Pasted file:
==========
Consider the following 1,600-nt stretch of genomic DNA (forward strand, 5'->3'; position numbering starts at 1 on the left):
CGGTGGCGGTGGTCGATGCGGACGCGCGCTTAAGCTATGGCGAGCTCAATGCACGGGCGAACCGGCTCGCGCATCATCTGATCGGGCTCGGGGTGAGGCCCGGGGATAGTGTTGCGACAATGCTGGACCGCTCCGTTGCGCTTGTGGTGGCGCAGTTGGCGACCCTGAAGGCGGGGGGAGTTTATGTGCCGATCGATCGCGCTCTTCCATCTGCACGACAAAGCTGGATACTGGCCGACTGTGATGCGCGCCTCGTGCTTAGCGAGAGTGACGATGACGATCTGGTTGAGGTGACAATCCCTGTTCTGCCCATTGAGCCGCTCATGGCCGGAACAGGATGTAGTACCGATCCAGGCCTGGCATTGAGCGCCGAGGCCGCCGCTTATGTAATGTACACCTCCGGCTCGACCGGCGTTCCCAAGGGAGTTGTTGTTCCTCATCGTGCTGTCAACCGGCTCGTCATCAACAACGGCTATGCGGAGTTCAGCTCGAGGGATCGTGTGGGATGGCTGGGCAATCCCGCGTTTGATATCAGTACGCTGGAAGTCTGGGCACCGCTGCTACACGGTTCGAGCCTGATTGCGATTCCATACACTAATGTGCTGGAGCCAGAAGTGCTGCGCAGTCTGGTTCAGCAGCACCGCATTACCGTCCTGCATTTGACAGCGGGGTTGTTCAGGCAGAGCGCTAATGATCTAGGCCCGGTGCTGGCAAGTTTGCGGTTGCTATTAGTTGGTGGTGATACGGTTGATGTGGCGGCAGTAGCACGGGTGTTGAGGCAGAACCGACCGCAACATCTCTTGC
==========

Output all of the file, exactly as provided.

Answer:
Consider the following 1,600-nt stretch of genomic DNA (forward strand, 5'->3'; position numbering starts at 1 on the left):
CGGTGGCGGTGGTCGATGCGGACGCGCGCTTAAGCTATGGCGAGCTCAATGCACGGGCGAACCGGCTCGCGCATCATCTGATCGGGCTCGGGGTGAGGCCCGGGGATAGTGTTGCGACAATGCTGGACCGCTCCGTTGCGCTTGTGGTGGCGCAGTTGGCGACCCTGAAGGCGGGGGGAGTTTATGTGCCGATCGATCGCGCTCTTCCATCTGCACGACAAAGCTGGATACTGGCCGACTGTGATGCGCGCCTCGTGCTTAGCGAGAGTGACGATGACGATCTGGTTGAGGTGACAATCCCTGTTCTGCCCATTGAGCCGCTCATGGCCGGAACAGGATGTAGTACCGATCCAGGCCTGGCATTGAGCGCCGAGGCCGCCGCTTATGTAATGTACACCTCCGGCTCGACCGGCGTTCCCAAGGGAGTTGTTGTTCCTCATCGTGCTGTCAACCGGCTCGTCATCAACAACGGCTATGCGGAGTTCAGCTCGAGGGATCGTGTGGGATGGCTGGGCAATCCCGCGTTTGATATCAGTACGCTGGAAGTCTGGGCACCGCTGCTACACGGTTCGAGCCTGATTGCGATTCCATACACTAATGTGCTGGAGCCAGAAGTGCTGCGCAGTCTGGTTCAGCAGCACCGCATTACCGTCCTGCATTTGACAGCGGGGTTGTTCAGGCAGAGCGCTAATGATCTAGGCCCGGTGCTGGCAAGTTTGCGGTTGCTATTAGTTGGTGGTGATACGGTTGATGTGGCGGCAGTAGCACGGGTGTTGAGGCAGAACCGACCGCAACATCTCTTGC